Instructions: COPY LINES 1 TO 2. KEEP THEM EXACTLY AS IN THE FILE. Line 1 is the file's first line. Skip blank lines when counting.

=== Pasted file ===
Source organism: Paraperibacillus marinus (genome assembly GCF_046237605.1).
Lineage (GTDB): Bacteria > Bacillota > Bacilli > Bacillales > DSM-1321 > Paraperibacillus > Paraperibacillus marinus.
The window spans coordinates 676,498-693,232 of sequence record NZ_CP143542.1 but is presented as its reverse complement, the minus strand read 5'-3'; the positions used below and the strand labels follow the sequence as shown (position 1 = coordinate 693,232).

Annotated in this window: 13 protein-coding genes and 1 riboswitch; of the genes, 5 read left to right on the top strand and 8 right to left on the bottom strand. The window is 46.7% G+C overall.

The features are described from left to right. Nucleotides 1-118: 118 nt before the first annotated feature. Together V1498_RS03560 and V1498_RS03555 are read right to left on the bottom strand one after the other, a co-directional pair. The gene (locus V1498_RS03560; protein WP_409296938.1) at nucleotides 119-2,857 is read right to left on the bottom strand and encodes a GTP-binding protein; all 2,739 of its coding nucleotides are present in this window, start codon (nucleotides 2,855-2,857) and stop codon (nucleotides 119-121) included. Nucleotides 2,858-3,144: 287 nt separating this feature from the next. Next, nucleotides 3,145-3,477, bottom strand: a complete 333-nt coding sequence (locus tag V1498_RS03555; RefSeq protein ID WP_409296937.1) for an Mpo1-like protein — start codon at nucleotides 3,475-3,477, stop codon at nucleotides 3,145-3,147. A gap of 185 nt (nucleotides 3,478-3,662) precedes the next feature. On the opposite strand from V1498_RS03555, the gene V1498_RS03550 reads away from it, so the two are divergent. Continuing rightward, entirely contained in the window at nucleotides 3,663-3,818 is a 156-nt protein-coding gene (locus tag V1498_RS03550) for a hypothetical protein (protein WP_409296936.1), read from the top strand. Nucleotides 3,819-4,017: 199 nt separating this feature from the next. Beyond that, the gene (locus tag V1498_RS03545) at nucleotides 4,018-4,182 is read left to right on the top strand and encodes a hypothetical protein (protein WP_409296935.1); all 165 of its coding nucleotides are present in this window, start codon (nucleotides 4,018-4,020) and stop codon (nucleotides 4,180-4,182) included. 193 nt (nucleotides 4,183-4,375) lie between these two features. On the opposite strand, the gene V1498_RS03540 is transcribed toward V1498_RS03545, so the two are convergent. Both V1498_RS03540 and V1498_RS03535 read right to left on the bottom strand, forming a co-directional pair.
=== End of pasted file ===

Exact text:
Source organism: Paraperibacillus marinus (genome assembly GCF_046237605.1).
Lineage (GTDB): Bacteria > Bacillota > Bacilli > Bacillales > DSM-1321 > Paraperibacillus > Paraperibacillus marinus.